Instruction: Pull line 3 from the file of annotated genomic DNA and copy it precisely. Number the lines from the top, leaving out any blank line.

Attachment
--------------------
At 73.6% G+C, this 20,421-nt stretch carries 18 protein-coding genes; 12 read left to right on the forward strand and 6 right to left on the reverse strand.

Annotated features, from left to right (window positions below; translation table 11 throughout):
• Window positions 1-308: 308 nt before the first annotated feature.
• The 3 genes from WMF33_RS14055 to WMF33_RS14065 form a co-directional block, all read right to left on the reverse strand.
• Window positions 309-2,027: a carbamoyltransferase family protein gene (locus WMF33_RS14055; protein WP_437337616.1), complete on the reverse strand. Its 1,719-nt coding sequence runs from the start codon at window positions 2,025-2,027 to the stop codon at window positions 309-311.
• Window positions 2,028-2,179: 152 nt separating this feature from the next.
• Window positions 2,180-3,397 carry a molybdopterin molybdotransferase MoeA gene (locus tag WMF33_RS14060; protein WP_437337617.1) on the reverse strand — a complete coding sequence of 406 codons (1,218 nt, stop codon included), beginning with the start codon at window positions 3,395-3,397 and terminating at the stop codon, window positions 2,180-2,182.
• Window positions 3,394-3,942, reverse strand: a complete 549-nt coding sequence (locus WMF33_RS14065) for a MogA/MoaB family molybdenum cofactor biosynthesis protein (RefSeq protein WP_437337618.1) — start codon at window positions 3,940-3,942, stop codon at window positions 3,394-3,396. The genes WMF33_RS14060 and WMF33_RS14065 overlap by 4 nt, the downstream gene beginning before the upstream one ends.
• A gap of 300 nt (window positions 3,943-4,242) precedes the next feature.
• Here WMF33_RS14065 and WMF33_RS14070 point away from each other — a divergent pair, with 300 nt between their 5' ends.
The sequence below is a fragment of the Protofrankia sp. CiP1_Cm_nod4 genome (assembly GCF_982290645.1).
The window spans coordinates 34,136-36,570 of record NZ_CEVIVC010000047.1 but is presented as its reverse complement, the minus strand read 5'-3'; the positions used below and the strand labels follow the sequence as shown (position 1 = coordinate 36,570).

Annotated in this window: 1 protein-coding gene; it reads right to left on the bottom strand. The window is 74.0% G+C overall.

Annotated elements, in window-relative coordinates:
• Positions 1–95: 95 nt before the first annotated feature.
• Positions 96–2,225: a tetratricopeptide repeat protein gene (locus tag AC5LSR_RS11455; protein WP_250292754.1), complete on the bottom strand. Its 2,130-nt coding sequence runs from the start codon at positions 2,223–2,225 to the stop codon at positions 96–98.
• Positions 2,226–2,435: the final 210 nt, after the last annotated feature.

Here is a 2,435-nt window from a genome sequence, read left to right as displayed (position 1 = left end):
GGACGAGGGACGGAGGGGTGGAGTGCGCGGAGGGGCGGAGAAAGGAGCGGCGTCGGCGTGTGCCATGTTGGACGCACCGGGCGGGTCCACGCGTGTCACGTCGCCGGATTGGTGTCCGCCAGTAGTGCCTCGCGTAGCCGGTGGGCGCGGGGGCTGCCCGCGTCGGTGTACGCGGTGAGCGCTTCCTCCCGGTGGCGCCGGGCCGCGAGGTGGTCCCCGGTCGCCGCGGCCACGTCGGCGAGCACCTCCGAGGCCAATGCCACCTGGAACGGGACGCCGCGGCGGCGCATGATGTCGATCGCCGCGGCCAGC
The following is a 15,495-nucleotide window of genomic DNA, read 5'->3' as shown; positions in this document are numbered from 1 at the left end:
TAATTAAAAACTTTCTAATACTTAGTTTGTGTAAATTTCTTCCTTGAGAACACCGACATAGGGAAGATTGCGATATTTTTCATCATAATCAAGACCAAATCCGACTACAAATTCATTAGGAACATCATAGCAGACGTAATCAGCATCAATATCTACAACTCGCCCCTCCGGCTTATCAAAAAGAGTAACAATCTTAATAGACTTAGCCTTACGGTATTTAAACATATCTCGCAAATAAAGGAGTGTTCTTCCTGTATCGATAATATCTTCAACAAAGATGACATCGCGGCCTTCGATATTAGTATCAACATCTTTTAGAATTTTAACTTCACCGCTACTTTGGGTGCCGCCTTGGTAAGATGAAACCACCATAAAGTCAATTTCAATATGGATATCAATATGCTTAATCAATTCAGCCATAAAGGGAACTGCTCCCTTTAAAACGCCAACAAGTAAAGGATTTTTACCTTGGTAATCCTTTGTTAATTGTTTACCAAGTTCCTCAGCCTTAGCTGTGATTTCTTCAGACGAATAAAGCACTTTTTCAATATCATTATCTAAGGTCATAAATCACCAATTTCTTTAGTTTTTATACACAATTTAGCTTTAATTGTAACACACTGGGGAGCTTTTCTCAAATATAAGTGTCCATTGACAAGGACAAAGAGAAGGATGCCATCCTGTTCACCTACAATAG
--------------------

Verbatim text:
• Window positions 1-308: 308 nt before the first annotated feature.